In this edition, we explore a few of the recent efforts by the Department of the Navy to attain advanced capabilities using the powerful fusion of machine-learning, artificial intelligence, data science, autonomy, and human-machine teaming to further drive naval warfare innovation and efficient business operations.
The DON has long been invested in applying these technologies to solve its top problems. The DON aims to make the naval services more lethal on the battlefield and reduce the risk to personnel and high value assets by taking the man out of the loop. The objective is to create AI systems that can free warfighters from dirty, dangerous and tedious activities, like mine disposal and cargo delivery, so they can focus on solving more complex warfighting challenges.
Rear Adm. Danelle Barrett, the Navy Cyber Security Division Director on the staff of the Deputy Chief of Naval Operations for Information Warfare (OPNAV N2N6), and the Digital Warfare Office staff discuss the Navy’s vision for utilizing the Navy’s data for warfighting advantage.
Admiral Barrett observed that to truly achieve what some experts are calling “algorithmic warfare,” the Navy must move rapidly to data standardization and cloud computing. “To move these capabilities to the tactical edge we need to fundamentally change how we create and deliver content. We are at the point where we need revolution not evolution in those operational and technical architectures. This includes increased standardization, and becoming more agile so we can field capability quickly and better secure and efficiently transport data,” she said.
We are a data-driven nation.
On the homefront, for many years industry has produced a succession of high tech household appliances and devices designed to take the drudgery out of routine housekeeping tasks.
From robotic cleaning devices to smart appliances, to HVAC controls and security systems, the plethora of household innovations, coupled with the internet of things (IoT) technology, has fostered a new generation of products aimed at enriching our daily lives, conserving energy, keeping us safe and reducing the number of mundane tasks we perform each day.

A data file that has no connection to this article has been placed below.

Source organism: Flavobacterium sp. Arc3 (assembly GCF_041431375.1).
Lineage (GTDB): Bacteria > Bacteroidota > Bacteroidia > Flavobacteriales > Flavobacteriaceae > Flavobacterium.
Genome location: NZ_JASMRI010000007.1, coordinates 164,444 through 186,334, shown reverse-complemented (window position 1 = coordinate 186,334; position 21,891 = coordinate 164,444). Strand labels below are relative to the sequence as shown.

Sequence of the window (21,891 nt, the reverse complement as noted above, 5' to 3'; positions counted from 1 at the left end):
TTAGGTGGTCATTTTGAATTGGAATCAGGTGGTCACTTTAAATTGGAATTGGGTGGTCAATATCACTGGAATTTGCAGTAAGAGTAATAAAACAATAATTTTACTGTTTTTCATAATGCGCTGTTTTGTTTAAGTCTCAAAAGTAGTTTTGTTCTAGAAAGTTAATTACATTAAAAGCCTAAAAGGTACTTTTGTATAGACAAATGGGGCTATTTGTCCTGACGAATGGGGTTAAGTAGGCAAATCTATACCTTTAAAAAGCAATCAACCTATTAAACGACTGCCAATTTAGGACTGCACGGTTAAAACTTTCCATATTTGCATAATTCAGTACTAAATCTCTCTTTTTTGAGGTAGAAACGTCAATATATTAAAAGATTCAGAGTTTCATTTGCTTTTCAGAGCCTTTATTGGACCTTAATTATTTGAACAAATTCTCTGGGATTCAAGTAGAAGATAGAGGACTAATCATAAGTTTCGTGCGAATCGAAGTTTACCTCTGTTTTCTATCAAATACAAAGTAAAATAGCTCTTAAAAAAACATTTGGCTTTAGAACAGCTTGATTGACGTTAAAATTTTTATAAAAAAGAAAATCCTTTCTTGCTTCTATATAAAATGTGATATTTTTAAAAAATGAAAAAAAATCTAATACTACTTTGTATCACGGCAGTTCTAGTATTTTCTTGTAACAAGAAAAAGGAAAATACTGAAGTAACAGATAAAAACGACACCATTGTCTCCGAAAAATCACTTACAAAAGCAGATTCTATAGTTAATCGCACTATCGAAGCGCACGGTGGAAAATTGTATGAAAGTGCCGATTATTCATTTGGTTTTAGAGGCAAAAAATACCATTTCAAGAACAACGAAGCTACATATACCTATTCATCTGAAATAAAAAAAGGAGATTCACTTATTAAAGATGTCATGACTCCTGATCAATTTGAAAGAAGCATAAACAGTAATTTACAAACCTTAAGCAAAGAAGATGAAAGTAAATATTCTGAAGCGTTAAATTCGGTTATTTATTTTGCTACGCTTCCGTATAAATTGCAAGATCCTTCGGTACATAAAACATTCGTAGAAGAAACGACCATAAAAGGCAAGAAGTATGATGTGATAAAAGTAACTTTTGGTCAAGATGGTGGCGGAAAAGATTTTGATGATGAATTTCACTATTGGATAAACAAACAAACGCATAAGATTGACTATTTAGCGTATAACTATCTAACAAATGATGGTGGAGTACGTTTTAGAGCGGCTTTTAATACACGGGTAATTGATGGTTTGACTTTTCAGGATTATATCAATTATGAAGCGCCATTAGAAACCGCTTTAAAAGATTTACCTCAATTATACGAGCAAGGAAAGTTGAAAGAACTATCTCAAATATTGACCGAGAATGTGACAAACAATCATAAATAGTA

From high tech manufacturing to online retailers, the application of these technologies has created highly efficient systems and increasing productivity. Health care providers leverage the convergence of these technologies to improve patient care, diagnose illnesses more quickly, and predict and prevent pandemics.
On an international scale, the National Institute of Standards and Technology, in conjunction with multiple organizations and government agencies, is working to build “Smart and Secure Cities and Communities.” The idea is to make communities more resilient in the face of national disasters and other emergency situations. In a February event, Smart and Secure Cities and Communities Challenge Kickoff 2018, hundreds of tech innovators and municipal governments from around the world will seek to harness the power of networked IoT to address common problems — from easing traffic congestion and mitigating electrical blackouts to coordinating emergency response — solutions which can then be effectively replicated across multiple communities, according to NIST.
The possibilities for using these technologies for the common good, public safety and national defense appear limitless and can help ensure America’s national security and economic prosperity — as well as improving the quality of life for individuals.
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Sharon Anderson is the CHIPS senior editor. She can be reached at email@example.com